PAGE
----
1. Limited time only! Sign up for a free 30min personal tutor trial with Chegg Tutors
    Dismiss Notice
Dismiss Notice
Join Physics Forums Today!
The friendliest, high quality science and math community on the planet! Everyone who loves science is here!

Asteroid belt total economic value math question

  1. Oct 27, 2009 #1
    I'm working on a potential posting about the total economic value of all possible mined ores in the asteroid belt. This is something of an experimental draft to follow below.

    The total mass of the asteroid belt has a minimum and maximum estimate.

    What is 3.0Kg to the 1021st power Minimum guess. Then convert to metric tons.

    What is 3.6Kg to the 1021st power Maximum guess. Then convert to metric tons

    Just for your curiosity the source of the potential economic value comes from these links.

    There's almost 80 elements of value in this chart


    Excerpt from second link above.

    In a nut shell.........
    A one kilometer diameter stereotyped asteroid is worth over one trillion dollars, just based on 7 elements. This so called 1Km diameter asteroid is about 716,000,000 metric tons.

    Following is a short list from this chart, based on the above mentioned elements, expressed in parts per billion (PPB) by mass (weight)*, with the equivalent in total metric tons for our 1 km. dia. asteroid.

    * Iron - 220,000,000 PPB = 440,000,000 M.T. @ $410/M.T. = $180.4 Billion
    * Magnesium - 120,000,000 PPB = 240,000,000 M.T. @ $3,460/M.T. = $830.4 Billion
    * Nickel - 13,000,000 PPB = 26,000,000 M.T. @ $4,630/M.T. = $120.38 Billion
    * Aluminum - 9,300,000 PPB = 18,600,000 M.T. @ $1,440/M.T. = $26.784 Billion
    * Cobalt - 600,000 PPB = 1,200,000 M.T. @ $47,245/M.T. = $56.694 Billion
    * Titanium - 550,000 PPB = 1,100,000 M.T. @ $9,650/M.T. = $10.615 Billion
    * Platinum - 1,000 PPB = 2,000 M.T. @ $25,000,000/M.T. = $50 Billion

    Of course, there are many other strategic metals (and non-metals) in equally staggering quantities on our asteroid, such as germanium, chromium, copper, zinc, rhodium, palladium, osmium, iridium, tellurium, and many more (78 quantified elements in our chart). But the seven elements listed above will do nicely for our illustration. Based on 1998 spot prices (except Platinum - $779./troy oz. or $25/gm.) for the above metals**, the total value of the above would be over $1.275 trillion! Breaking it down another way, these 7 elements would yield $637.64 in refined metals for each metric ton of ore. When all elements (excluding most alkaline metals and some non-metals - see Chart) are considered, the average value of refined elements per metric ton of ore is about $1,125.

    I believe my goal is to multiply/ figure out the mass of the entire asteroid belt and it's total gross economic value. I'm not going to get into the mining aspect, that's another story.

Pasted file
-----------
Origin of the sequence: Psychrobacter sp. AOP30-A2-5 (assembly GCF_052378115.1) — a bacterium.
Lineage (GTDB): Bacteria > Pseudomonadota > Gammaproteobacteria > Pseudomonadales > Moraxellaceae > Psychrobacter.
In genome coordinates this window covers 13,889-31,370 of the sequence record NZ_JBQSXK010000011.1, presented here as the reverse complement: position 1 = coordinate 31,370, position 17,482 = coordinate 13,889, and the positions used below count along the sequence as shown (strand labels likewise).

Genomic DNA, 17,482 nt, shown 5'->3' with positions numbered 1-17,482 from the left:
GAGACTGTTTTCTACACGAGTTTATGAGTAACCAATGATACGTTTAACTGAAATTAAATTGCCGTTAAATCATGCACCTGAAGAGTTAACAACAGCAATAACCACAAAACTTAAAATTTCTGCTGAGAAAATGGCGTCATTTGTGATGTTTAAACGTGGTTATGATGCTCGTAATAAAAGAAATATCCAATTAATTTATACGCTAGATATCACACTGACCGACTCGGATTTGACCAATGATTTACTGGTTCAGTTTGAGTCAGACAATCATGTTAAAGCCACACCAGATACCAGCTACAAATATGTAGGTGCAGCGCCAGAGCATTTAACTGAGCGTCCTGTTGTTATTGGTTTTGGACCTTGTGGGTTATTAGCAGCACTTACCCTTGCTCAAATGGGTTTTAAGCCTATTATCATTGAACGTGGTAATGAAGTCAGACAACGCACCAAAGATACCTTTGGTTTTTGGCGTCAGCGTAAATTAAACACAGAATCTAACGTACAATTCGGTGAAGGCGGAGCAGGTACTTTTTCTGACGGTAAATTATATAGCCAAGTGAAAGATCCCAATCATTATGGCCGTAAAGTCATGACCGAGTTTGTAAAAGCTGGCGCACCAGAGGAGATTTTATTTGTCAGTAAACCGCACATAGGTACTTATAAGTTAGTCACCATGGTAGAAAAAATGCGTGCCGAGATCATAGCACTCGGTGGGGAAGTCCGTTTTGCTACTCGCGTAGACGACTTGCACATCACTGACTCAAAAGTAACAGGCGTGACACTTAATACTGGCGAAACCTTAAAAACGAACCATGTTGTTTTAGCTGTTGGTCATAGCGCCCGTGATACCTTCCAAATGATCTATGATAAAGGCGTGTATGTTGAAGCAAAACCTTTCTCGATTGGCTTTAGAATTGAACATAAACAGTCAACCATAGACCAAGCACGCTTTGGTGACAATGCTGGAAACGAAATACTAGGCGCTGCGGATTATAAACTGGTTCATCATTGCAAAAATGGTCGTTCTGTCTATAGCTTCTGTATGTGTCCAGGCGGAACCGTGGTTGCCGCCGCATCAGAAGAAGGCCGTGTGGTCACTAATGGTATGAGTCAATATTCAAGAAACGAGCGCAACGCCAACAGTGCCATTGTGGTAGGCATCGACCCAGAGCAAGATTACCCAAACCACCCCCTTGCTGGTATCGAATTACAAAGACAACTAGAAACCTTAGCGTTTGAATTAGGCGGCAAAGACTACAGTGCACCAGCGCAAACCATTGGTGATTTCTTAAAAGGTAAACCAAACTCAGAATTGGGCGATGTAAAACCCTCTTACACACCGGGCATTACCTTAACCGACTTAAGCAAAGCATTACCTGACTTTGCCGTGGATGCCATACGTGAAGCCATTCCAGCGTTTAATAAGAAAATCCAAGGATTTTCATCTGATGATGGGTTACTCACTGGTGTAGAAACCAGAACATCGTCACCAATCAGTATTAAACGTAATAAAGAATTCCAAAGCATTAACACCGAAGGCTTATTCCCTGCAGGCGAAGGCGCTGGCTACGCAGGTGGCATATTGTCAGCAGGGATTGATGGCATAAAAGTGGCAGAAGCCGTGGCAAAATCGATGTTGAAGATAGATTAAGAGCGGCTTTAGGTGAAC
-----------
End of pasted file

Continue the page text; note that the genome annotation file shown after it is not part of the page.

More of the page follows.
Well maybe not.......If I'm on the right track.... I'm supporting the development of the Constellation program combined with private sector commercial interests. Basically NASA will take us to the Moon again but private commercial investments wants to learn how to mine the Moon for technological development and then take that expertise to the asteroid belt.

    Delta and Atlas can develop there own interplanetary heavy lift boosters in concert to eventually go to the asteroid belt but they seem to be 1 or 2 decades behind NASA.

    Save NASAs Constellation program so the commercial market will eventually start making a profit in the decades to follow.

    In conclusion, a nice number to come up with is the total gross net worth of the entire asteroid belt. And yes there's gold and Platinum...and it's worth a fortune.

    America must take the lead in economic development of the asteroid belt and canceling the Constellation could set us behind 10 or 20 years. The nation that leads or effectively controls economic policy of the asteroid belt and beyond will be the one that gets rich.
    And that means jobs. And it can start today. America must take the cooperative lead in space resources development and the world economy will be better for it.

    Am I on the right track? Can you guess mistakes in this perception of data evaluation estimate?

    Any pro or cons are welcome. If this pulls together I could post the question or issue in the forum for planets but I'm having trouble with the math. That's why this post is here in this forum.

    Please respond to this forum and also copy and past replies to my home email address please.

    It's kschopp@insightbb.com

    Thank you kindly.

    Last edited: Oct 27, 2009
  2. jcsd
  3. Oct 28, 2009 #2
    >>> 3**1021

    Seems you have more kg then there are atoms in the universe.

    I suspect your calculation is a tad off. No point in converting this to metric tons.
Share this great discussion with others via Reddit, Google+, Twitter, or Facebook